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On the dismissal of design tools

We can talk about the design process all day long, and many articles have been written about what is a “best practice”. Just recently, Andy Budd wrote down his balanced thoughts on the use of personas.

The crux of his argument was that personas can be a worthwhile tool in your tool belt. Dismissing tools is not useful. I thought his clear argumentation was refreshing in a sea of Medium posts arguing that one tool is better than another.

I must admit that I am guilty myself of dismissing design practices as a whole. After sitting in some – in my opinion – terribly useless stakeholder workshops in the past, I had dismissed the “large stakeholder workshop” as an effective design tool. With “large stakeholder workshop” I mean 12+ people designing together, whether they have any design experience or not.

Now, a few years later, my new opinion is that it’s actually a company politics thing. It’s not about the outcome of the design exercise but about aligning everyone on the importance of design.

Last week I read a blog post about wireframes that basically said that wireframes have less and less use. This argument was coming from a product designer who, has been working for the same company for a few years now. Typically after a few years, you have established a design system, and you have your ways of doing things.

In this case, it is only natural to forget that wireframes were once useful. I argued on Twitter that the author missed the point of wireframes – they are a low-fidelity, low-effort way of visualizing an idea; of visualizing content structure.

Moreover, a wireframe can be created by anyone. You could create a wireframe in Excel if you wanted to. People laugh at this, but the person who has the business knowledge to express his/her ideas visually is a pivotal part in a successful project. It is then up to the user interface designer to translate the business person’s ideas into a great user interface.

What the author of that blog post was probably trying to say is that wireframes are becoming less and less useful to him personally, and presented it as a blanket statement for everyone.

I suspect what happened to him is that, as he refined his process over the years, he discovered a lot of extra tools in his belt to work with instead.

Using a woodworking analogy – it’s like investing in a CNC machine to have your wood cut for you, at exact measures, and then saying that hand saws are not useful anymore. For anyone.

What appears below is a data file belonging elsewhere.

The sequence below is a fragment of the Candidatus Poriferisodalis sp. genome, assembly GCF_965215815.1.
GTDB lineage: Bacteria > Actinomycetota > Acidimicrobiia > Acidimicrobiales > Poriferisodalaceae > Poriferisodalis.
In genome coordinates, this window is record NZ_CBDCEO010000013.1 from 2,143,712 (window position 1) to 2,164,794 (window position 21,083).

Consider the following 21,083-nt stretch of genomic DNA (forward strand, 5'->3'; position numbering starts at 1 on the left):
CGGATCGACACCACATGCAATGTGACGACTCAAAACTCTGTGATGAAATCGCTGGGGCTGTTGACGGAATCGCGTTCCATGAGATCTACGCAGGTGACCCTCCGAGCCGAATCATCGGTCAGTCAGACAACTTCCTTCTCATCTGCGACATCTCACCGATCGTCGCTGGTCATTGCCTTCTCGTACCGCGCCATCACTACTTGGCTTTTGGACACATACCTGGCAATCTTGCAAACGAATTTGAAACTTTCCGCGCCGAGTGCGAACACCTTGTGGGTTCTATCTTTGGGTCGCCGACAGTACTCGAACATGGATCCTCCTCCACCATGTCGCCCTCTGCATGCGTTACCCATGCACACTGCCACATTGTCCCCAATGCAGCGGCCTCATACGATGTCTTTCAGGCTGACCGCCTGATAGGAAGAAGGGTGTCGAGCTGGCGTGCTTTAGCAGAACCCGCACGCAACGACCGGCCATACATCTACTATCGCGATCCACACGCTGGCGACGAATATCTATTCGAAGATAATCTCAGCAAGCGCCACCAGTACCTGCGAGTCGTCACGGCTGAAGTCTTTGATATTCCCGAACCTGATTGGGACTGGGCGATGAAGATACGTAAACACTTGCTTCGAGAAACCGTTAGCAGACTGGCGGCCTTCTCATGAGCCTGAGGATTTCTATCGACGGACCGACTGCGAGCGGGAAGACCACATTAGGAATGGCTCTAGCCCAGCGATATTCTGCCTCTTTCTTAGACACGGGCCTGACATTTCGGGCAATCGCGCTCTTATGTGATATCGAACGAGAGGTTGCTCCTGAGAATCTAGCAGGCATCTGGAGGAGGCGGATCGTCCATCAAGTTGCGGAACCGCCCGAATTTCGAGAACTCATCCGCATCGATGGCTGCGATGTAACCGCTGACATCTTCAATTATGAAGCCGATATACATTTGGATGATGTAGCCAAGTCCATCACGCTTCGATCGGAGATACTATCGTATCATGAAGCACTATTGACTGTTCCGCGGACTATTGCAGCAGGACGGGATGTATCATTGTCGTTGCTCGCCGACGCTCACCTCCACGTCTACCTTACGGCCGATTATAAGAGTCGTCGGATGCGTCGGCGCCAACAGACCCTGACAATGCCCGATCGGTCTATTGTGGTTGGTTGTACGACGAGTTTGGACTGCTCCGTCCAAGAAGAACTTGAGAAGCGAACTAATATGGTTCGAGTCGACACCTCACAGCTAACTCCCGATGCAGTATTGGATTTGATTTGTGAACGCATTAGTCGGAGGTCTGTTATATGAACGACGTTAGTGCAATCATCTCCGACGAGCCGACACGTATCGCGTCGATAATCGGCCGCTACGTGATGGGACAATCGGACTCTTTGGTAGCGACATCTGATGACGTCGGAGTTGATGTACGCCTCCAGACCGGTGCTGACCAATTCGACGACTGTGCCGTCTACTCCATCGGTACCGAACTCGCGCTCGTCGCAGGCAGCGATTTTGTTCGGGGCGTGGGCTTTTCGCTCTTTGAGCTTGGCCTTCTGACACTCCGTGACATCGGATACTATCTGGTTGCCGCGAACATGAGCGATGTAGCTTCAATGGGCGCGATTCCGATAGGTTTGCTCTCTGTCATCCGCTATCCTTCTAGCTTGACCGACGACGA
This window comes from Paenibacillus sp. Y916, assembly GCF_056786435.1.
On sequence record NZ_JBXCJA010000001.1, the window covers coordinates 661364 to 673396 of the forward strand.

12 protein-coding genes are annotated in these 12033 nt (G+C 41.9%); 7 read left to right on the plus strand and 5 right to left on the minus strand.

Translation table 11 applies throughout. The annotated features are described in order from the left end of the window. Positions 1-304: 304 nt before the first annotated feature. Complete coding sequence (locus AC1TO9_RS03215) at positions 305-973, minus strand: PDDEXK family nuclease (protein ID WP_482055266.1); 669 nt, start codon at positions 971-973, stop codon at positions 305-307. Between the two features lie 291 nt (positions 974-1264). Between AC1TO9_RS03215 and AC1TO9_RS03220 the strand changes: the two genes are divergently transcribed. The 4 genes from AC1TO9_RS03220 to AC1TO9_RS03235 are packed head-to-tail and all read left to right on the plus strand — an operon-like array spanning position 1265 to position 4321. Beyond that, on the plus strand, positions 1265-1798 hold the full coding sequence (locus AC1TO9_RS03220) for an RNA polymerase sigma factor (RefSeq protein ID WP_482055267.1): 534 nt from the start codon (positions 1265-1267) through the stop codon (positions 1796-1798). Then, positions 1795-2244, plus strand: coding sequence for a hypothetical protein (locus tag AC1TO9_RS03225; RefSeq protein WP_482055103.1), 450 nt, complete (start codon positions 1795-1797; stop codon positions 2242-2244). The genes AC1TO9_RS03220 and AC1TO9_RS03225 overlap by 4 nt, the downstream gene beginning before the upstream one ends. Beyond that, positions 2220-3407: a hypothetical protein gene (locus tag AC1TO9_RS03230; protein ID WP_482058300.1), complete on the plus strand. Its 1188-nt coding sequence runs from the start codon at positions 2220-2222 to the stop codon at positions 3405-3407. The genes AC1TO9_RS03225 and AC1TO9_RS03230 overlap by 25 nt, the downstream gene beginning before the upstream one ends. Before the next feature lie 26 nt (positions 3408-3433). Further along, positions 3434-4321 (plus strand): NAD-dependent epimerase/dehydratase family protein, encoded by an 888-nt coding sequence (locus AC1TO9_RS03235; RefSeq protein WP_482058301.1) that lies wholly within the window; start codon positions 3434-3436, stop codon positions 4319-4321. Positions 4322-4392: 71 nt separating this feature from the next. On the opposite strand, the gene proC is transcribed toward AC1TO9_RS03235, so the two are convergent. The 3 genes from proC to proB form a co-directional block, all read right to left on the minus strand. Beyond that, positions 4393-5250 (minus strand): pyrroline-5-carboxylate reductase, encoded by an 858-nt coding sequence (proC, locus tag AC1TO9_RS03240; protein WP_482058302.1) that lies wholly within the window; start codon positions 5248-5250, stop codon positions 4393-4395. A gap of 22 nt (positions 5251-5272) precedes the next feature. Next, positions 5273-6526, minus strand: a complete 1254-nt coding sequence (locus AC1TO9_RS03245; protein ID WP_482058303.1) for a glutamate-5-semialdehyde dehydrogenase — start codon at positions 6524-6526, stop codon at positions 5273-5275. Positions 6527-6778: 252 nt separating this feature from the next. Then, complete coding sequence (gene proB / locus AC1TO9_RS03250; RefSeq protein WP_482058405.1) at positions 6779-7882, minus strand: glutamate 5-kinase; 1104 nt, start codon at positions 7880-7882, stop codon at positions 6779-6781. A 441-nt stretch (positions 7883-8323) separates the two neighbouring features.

I believe in the power of wireframes as a design tool. As a designer, it’s a useful tool in your tool belt, one you should use when appropriate.

Johan Ronsse

About the author

Johan Ronsse is an interface designer who is trying to find the balance between aesthetics and usability. He tweets as @wolfr_2.

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3 thoughts on “On the dismissal of design tools”

  • No avatar

    18 Mar 2019 at 15:47

    A helpful perspective. There is so much variation from one environment to another in that it can be a gross error to presume too much. While principles are universal, best practices for embodying them are not.

  • No avatar
    Dustin Hodge

    18 Mar 2019 at 20:37

    “What the author of that blog post was probably trying to say is that wireframes are becoming less and less useful to him personally, and presented it as a blanket statement for everyone.”

    Moreover, it’s becoming more and more expected that we “establish our brand” by writing stuff on Medium and one of the easier ways to do that is by writing highly opinionated think piece articles like this, to become the “I don’t use wireframes” guy or the “NPS is for sissies” gal. And that sort of thing is what a lot of companies look for when hiring and what they encourage designers to do to grow. So, as a design culture, we’re sort of doing this to ourselves.

  • No avatar

    19 Mar 2019 at 23:54

    @Dustin Screw what companies are looking for this in their hiring. I will always be my authentic self and not put out BS medium articles as clickbait and to sound opinionated. I will let my great design work speak for itself. Let’s be the change the industry needs.

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